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Tools & Devices
Diagnostic Catheter

FROM: Concept device

TO: Clinical trial ready devices, regulatory filings

In 2017, a university team engaged in gastroenterology research contacted in2being for help with an idea for a device that would help physicians screen patients for anorectal problems underlying their chronic constipation.

Functional constipation—defined as difficulty or delays in passing stool without an apparent underlying cause—is quite common. Researchers estimate that chronic constipation affects as many as 1 in 5 people worldwide. Frontline remedies for functional constipation are dietary and lifestyle changes (e.g., increasing dietary fiber, staying sufficiently hydrated, walking after meals) and over-the-counter laxatives (e.g., polyethylene glycol).

The problem is that these treatments will not necessarily resolve underlying physical issues. One study, Development of a Simple, Point-of-Care Device to Test Anorectal Function in Patients with Constipation: Randomized Clinical Trial, reports that “more than 95% of patients continue to take only over-the-counter laxatives and receive empirical dietary advice, whereas fewer than 2% undergo a physiologic evaluation to ascertain the cause of their symptoms.”

For example, one such cause is dyssynergic defecation, a disorder in which the pelvic muscles don’t coordinate properly to expel stool. It affects up to 25% of patients with chronic constipation. The condition is treatable, but diagnosis requires testing. Because few clinics perform the necessary tests, testing is scarce and expensive.

To address this gap in the diagnosis of defecatory disorders, the university research team developed a diagnostic catheter that primary care physicians (PCPs) can use to screen for them.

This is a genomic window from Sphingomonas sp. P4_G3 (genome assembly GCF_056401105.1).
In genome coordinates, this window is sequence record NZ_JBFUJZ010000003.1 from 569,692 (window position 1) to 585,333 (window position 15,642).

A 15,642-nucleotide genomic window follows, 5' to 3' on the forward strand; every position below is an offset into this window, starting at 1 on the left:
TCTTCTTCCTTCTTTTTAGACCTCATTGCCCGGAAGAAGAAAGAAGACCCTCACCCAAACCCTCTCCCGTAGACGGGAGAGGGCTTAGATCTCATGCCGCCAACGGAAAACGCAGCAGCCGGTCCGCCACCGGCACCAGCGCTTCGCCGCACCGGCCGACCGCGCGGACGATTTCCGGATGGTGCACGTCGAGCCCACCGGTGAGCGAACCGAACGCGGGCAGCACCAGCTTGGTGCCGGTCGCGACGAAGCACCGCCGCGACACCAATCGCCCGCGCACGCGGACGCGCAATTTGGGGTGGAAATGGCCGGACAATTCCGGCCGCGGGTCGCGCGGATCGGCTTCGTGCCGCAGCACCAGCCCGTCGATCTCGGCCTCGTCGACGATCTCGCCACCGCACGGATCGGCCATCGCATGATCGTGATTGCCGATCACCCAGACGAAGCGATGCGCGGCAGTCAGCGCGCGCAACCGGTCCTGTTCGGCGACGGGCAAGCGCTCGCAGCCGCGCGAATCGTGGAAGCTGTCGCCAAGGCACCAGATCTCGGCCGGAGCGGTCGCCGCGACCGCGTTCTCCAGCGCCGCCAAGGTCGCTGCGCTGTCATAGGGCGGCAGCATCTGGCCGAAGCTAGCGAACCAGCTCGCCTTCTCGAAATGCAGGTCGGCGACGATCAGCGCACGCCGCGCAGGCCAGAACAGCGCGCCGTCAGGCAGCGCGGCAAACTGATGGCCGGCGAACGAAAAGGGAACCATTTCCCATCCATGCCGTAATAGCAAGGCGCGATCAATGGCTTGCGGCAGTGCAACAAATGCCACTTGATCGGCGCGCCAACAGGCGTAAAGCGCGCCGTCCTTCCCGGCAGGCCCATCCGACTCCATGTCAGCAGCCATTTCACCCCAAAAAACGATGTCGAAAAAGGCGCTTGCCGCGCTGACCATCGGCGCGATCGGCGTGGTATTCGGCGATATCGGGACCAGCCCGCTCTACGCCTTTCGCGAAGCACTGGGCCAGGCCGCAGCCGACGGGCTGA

The Starting Point: Rubber Gloves and Cotton Balls

When they contacted in2being, the university team had been trying to create a prototype of their novel medical device using rubber gloves and cotton balls. They needed the design, engineering, and manufacturing resources that in2being provides to bring their idea to life.

One primary test used to diagnose defecation disorders is the balloon expulsion test (BET). A doctor inserts a tube with a balloon on its end into the patient’s anus. Using a syringe, the doctor then inflates the balloon with water. The patient is given a stopwatch and asked to time how long it takes to expel the balloon.

The university team wanted to develop a simple, all-in-one device that would mimic the BET and enable a PCP or nurse to screen for defecatory disorders and justify referral to third-party testing facilities.

The Process: Full-Service Medical Device Development

The university team needed help with proof of concept, prototyping, and developing a manufacturable device.

in2being assisted in the following areas:

  • Prototyping: in2being designed and created early prototypes of a device that simplifies the BET process for PCP office use. A healthcare practitioner inserts the catheter into the patient’s anus. Then, they inflate the stool-shaped balloon on the end by removing the cap on the end of the tube.
  • Proof of concept: Using the prototype in2being developed, the university team conducted a successful proof-of-concept study with 20 patients.
  • Manufacturing design and readiness: To help the client reach manufacturing readiness, in2being handled the following tasks:
    • Mechanical design
    • Development of quality systems and design controls
    • Verification testing
    • Vendor management
  • Patent applications: in2being helped the university team prepare and file a patent application to protect its intellectual property.
  • Regulatory filings: in2being assisted the client in preparing and submitting Food and Drug Administration (FDA) filings to confirm the diagnostic catheter’s medical device classification.

in2being also provided project management and trained the university team on the medical device development process.

The Results: Readiness for Clinical Trials

With in2being’s full-service medical device development services, the university team’s ideas for a novel diagnostic catheter have come a long way—from a crude initial prototype to patented technology ready for manufacturing and clinical trials. in2being’s work with this client is ongoing, so stay tuned for further developments.

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